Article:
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Albany candidates, measures on November 8 general election ballot

City Council & Mayor

Eleven Albany residents are seeking election to three City Council seats and the Mayor’s position in the November 8 general election.

The Mayor is elected at large for a two-year term; mayoral candidate names will appear on all ballots within the Albany city limits.  Each Council position has a four-year term, and voting is limited to residents of the ward that each Councilor represents.  A map of Albany’s City Council wards can be viewed here.

Here is the list of candidates for each position:

Mayor: 

  • Sharon Konopa 
  • Charley Smith

Council Ward I-b: 

  • Terrence Virnig
  • Mike Sykes
  • Zachary Gilliland
  • Michael (Mike) Thomson

Council Ward II-b:

  • Bill Coburn 
  • Rebecca Winters
  • Sean Bates

Council Ward III-b:

  • Rich Kellum 
  • Tré Mork

Measure 22-156

BALLOT TITLE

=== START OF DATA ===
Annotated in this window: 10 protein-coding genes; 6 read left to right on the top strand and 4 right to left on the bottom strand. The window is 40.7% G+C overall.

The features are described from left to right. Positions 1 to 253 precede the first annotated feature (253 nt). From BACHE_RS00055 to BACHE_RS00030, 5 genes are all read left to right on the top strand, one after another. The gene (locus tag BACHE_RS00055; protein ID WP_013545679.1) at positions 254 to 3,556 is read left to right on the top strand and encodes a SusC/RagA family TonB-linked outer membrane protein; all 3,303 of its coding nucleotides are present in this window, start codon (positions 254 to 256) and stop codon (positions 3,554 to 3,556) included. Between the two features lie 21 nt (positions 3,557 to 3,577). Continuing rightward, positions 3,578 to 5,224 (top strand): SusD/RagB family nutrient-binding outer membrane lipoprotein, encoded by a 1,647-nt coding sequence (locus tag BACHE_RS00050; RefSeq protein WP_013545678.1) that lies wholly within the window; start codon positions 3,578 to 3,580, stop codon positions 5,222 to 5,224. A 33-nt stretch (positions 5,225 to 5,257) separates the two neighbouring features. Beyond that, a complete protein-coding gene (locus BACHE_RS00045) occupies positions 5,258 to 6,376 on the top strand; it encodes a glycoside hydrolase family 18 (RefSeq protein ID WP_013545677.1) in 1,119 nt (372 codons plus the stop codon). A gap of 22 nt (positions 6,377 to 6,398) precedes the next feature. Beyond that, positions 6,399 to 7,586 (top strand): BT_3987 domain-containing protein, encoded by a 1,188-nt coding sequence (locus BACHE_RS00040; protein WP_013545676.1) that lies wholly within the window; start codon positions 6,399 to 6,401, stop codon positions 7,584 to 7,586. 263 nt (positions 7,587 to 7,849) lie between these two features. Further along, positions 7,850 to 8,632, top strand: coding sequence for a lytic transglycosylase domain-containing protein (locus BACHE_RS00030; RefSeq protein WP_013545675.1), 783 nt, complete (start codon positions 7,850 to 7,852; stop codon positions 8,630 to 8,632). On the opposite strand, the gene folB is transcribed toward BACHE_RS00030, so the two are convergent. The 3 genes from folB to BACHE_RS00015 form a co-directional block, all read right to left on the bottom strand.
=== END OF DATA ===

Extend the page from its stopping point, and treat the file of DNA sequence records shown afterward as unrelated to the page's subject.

Prohibits certain marijuana registrants and/or licensees in Albany.

QUESTION

Shall the City of Albany prohibit recreational marijuana producers, processors, wholesalers, and retailers within the City limits?

SUMMARY

State law allows operation of registered medical marijuana processors, medical marijuana dispensaries and licensed recreational marijuana producers, processors, wholesalers, and retailers.  State law provides that a City Council may adopt an ordinance to be referred to the voters to prohibit the establishment of any of those registered or licensed activities.

Approval of this measure would prohibit the establishment of recreational marijuana producers, processors, wholesalers, and retailers within the area subject to the jurisdiction of the City. If approved, this measure will have no impact on medical marijuana processors or medical marijuana dispensaries located in Albany.

If this measure is approved, the City will be ineligible to receive distributions of state marijuana tax revenues and will be unable to impose a local tax or fee on the production, processing or sale of marijuana or any product into which marijuana has been incorporated.

EXPLANATORY STATEMENT

Approval of this measure would prohibit the establishment of certain marijuana activities within the City.